Six années se sont écoulées depuis la fin de la crise politique qui a déstabilisé la Côte d’Ivoire pendant des années. Pendant cette période, le pays a fait de grands progrès en faveur d’une gouvernance améliorée et d’une plus grande redevabilité.
Six years have now passed since the end of civil conflict that destabilised Côte d’Ivoire for years. In this period, the country has made great strides towards improved governance and accountability. It held free and fair elections, adopted a new constitution making government structures more representative, and undertook institutional reforms. Rule of law, however, is still not completely institutionalised across the country.
New regulations enacted by Ghana on 3 November 2017 address entrenched forest governance challenges and are an important milestone on the road to the full implementation of the country’s Voluntary Partnership Agreement (VPA) with the European Union (EU).
A new paper in the journal Regulation & Governance analyses the implementation of Voluntary Partnership Agreements (VPAs) in Indonesia and Ghana under the European Union (EU) Forest Law Enforcement, Governance and Trade (FLEGT) Action Plan.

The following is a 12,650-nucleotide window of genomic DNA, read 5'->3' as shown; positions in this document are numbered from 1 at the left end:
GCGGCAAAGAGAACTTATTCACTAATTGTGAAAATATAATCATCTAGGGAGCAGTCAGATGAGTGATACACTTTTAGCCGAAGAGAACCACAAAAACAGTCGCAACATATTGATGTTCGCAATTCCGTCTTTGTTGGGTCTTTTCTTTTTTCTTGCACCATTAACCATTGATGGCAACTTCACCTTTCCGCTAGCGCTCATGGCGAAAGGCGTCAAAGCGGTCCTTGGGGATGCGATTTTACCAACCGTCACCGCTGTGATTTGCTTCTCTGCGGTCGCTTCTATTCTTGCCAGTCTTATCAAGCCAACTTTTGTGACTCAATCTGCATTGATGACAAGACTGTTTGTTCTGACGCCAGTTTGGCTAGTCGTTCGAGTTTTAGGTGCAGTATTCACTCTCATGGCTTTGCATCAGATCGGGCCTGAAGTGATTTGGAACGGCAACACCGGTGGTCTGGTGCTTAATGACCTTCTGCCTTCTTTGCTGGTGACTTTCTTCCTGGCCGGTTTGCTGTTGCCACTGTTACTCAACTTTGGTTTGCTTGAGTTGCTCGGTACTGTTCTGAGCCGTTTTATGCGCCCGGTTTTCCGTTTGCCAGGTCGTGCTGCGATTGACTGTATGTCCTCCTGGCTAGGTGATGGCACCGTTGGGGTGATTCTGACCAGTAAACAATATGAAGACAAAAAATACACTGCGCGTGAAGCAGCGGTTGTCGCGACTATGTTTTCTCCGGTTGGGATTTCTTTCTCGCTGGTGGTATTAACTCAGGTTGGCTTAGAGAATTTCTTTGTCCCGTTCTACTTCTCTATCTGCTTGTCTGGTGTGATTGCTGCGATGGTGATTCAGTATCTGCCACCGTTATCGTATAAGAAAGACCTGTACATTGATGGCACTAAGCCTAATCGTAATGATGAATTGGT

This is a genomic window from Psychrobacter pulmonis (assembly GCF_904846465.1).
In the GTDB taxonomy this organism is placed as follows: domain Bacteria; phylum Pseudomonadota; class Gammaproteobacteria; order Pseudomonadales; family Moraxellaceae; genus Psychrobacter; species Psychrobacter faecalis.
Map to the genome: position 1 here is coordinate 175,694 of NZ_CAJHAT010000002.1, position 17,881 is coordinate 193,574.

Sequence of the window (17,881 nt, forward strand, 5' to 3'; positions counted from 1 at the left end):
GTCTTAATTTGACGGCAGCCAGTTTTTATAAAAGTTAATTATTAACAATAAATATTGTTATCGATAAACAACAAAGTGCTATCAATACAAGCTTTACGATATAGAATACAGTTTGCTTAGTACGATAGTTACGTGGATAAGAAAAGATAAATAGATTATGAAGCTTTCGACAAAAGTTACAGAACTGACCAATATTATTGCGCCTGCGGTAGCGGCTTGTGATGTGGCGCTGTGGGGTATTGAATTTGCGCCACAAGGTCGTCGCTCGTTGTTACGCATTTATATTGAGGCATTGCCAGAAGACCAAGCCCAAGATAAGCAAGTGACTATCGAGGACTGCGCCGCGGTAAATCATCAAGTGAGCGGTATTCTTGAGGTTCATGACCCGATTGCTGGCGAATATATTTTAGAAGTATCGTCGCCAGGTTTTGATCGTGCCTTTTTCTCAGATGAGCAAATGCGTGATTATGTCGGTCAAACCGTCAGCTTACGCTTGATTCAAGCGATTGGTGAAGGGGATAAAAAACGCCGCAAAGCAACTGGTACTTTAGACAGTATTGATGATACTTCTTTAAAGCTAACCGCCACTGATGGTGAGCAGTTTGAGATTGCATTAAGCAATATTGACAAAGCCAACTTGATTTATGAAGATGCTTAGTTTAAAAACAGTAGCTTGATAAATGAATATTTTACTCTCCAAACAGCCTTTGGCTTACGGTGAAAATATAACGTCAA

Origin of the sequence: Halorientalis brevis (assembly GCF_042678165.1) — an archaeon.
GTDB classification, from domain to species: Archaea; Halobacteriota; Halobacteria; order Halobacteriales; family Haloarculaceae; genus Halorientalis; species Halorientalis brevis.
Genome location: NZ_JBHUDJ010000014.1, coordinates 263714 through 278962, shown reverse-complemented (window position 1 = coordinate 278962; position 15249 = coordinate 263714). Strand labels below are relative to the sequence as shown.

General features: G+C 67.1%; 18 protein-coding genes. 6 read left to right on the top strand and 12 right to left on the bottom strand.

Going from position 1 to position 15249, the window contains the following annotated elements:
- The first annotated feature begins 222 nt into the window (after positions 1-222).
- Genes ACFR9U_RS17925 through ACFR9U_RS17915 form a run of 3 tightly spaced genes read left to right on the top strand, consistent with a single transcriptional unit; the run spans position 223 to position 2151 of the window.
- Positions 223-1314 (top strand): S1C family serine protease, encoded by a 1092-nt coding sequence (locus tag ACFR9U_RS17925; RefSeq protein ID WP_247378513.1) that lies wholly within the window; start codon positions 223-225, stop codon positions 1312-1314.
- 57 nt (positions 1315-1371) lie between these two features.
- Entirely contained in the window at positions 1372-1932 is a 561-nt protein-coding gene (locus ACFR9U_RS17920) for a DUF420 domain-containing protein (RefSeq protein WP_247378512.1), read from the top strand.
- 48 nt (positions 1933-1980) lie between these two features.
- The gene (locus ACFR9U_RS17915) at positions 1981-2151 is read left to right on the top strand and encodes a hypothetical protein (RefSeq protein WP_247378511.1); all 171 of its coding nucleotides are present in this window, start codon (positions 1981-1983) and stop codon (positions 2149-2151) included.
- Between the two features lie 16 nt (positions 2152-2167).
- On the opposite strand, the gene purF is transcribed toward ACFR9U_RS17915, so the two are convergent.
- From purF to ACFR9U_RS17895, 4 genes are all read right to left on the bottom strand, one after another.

Illegal logging and the associated trade is a major cause of deforestation and forest degradation globally. Indonesian and Vietnamese experts from the government, private and civil society sectors speak to Gitika Bhardwaj about the state of the trade in both southeast Asian countries.
The major threat to tropical forests today comes not from loggers but from large-scale forest clearance to meet rising demand for agricultural commodities. Recognising this, governments and businesses around the world are increasingly pledging to eradicate deforestation from supply chains of such commodities.
Forest stakeholders in the Philippines have agreed on a ‘FLEGT roadmap’ to improve forest law enforcement, governance and trade through 2020. The plans were finalised at the first meeting of the Technical Working Group on Wood, whose members are from the government, civil society and the private sector.
Mists of uncertainty and misunderstanding have shrouded China's role in African forests in recent years. These are beginning to clear and, thanks to initiatives such as the China-Africa Forest Governance Learning Platform, the prospects for true China-Africa forest partnerships look more promising than ever.